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Volunteers offer touch of normality to homeless

ST. PETERSBURG — With hundreds of doctors and nurses on hand, and more than 80 groups offering an array of services for the homeless, John Odenbrett's first order of business Saturday was his hair.

"It hadn't been washed in three weeks," said the 55-year-old, who has been living on the streets of St. Petersburg for about two months.

Odenbrett was among more than 1,000 people who spent part of the day at the city's historic Coliseum for the annual Project Homeless Connect event, which brought together various professionals and nearly 900 volunteers who helped provide everything from a good meal to legal services to medical and dental care.

With his hair washed and cut, Odenbrett's next stops were the Veterans Affairs tent for a new ID card and possibly to the medical area to help deal with the leg cramps he's been getting from all the walking he does.

"I'll take him anywhere he wants to go," said volunteer Gina Collins, who guided Odenbrett through the busy Coliseum grounds.

Each participant at Saturday's event was paired with a volunteer, who helped map out which areas to visit. One outside tent was devoted to legal, education and job services. Another had representatives from various community programs. A number of mobile services units were parked out back, including the state Department of Motor Vehicles.

Inside the Coliseum were medical stations. Twenty-six booths were for primary care and pediatrics. Others offered dental and vision services. A row of tables was reserved for lab and blood work. The Pinellas County Health Department provided free H1N1 vaccines.

The event was organized by a collaboration of groups, including the city of St. Petersburg, the Pinellas County Coalition for the Homeless, Pinellas County Health and Human Services and the Salvation Army.

John McDonald, 54, had a number of items on his to-do list, including legal services and maybe a doctor or two for an assortment of ailments. But he wanted to clean himself up first, so he took a seat under a tree while a volunteer washed his hair.

"There aren't many places to clean up," he said, noting that he last washed his hair in a restroom that had a water hose.

McDonald has been homeless for more than a year. He's been looking for work, and even furnished a flier advertising his handyman services. "I'm a licensed electrician," he says, "if you want to give me a little advertising."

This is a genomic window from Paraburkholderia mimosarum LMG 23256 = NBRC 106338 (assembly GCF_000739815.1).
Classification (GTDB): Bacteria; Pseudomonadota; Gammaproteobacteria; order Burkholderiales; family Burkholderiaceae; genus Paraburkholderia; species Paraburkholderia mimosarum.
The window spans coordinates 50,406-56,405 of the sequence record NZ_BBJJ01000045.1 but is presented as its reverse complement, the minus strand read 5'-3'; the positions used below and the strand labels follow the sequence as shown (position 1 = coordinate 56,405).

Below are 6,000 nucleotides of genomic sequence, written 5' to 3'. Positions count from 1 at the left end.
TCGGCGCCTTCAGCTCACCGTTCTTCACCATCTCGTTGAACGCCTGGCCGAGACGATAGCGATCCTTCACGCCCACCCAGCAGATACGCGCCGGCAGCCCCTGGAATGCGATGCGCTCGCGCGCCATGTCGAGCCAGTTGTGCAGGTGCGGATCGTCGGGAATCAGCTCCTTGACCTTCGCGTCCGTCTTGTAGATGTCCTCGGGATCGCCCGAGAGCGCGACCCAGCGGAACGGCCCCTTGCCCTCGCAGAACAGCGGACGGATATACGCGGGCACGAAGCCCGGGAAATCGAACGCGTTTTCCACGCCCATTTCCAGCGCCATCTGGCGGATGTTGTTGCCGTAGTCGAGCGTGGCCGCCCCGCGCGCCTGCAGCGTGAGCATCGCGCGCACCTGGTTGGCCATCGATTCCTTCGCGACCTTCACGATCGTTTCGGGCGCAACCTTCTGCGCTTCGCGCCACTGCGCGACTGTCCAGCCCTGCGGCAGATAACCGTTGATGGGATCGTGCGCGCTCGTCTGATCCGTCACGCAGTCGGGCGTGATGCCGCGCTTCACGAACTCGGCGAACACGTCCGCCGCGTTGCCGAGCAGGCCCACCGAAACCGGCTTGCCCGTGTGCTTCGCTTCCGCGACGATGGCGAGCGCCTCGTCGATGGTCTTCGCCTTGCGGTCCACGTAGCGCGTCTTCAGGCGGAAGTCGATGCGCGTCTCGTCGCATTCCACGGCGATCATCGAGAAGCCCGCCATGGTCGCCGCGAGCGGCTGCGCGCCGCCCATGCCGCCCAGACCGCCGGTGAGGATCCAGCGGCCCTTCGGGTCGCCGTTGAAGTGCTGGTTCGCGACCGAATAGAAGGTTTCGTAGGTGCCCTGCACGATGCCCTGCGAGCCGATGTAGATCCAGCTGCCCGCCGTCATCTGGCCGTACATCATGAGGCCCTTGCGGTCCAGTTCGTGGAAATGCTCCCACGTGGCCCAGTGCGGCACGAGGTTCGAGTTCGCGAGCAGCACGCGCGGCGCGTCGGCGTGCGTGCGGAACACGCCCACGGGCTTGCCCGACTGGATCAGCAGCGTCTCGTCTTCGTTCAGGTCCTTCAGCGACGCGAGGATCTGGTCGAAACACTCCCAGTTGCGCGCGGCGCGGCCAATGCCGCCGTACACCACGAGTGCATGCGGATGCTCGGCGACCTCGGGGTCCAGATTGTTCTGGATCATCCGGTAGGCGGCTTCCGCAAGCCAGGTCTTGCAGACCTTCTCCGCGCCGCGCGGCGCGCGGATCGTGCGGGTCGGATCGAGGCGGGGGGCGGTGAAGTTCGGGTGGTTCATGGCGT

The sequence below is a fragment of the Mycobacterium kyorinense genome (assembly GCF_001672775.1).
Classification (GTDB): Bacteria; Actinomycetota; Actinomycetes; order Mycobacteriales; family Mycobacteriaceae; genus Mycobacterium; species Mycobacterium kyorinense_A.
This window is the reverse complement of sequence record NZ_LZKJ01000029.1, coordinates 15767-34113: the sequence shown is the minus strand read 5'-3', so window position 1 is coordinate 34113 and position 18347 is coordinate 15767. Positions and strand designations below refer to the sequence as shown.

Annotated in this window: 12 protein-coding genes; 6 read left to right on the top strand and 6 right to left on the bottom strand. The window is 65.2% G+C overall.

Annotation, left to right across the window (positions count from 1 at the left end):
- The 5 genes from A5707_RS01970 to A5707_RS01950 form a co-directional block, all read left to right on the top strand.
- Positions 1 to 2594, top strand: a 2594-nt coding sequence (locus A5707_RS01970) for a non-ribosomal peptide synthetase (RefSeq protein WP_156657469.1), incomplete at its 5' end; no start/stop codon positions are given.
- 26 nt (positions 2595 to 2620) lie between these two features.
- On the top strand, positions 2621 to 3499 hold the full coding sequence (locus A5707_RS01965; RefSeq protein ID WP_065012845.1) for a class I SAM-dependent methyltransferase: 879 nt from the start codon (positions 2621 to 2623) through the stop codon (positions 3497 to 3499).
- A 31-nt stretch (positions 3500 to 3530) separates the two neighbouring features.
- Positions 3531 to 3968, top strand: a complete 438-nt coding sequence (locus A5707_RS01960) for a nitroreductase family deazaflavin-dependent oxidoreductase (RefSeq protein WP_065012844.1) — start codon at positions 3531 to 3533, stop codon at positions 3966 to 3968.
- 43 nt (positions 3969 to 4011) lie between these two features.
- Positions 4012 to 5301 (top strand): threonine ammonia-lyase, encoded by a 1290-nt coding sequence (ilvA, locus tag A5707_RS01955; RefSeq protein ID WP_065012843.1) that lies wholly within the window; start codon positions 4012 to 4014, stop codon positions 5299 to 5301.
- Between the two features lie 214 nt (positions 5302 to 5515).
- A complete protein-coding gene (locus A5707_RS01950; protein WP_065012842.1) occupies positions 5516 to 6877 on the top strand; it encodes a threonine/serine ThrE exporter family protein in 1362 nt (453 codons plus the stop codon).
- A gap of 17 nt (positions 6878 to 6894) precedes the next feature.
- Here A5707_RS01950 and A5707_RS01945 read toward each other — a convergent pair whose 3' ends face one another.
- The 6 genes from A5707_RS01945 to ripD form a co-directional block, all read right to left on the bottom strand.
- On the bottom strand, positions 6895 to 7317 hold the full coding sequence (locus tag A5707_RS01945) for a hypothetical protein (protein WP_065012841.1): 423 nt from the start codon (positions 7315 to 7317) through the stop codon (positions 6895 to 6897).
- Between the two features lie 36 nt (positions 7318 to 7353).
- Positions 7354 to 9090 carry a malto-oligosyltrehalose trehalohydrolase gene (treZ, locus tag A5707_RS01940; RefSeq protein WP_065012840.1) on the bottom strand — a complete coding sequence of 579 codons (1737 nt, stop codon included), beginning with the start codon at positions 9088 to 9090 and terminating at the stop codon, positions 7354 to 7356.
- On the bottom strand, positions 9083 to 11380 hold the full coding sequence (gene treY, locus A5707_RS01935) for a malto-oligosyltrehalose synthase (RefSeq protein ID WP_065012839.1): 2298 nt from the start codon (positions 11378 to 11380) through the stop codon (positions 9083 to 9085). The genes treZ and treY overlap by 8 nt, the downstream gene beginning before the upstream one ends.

One new feature of the event allowed some to clean up outstanding legal issues. Dozens made their way to a secluded area behind the stage at the Coliseum, where the first-ever Homeless Court was in session.

Pinellas Judges James Pierce and Lorraine Kelly, along with a number of attorneys and public defenders, were on hand to help people resolve minor cases. Some had outstanding open-container violations; others had been cited for trespassing. Pierce said some who were cited had the option of paying their fine, setting up a payment plan or working it off at a rate of $8 an hour providing community service.

Austin Mann, 59, came to Homeless Court to deal with two open-container violations he received in the past few months. His first stop was with one of the attorneys, then with Judge Kelly. He received a February court date to deal with his infractions, each of which carries a $113 fine.

Mann said he became homeless when he could no longer pay the rent on his apartment. Not long ago, he owned his own nursery and landscaping business in South Tampa. But he said the arrival of a Home Depot, then a Lowe's home-improvement store, killed his business.

Homelessness has been rough, he says. Just getting a good night's sleep is difficult, because he always needs to keep one eye open.

"Every day I see more and more people becoming homeless," he said.

Richard Martin can be reached at [email protected] or (727) 893-8330.

Volunteers offer touch of normality to homeless 01/30/10 [Last modified: Saturday, January 30, 2010 11:12pm]
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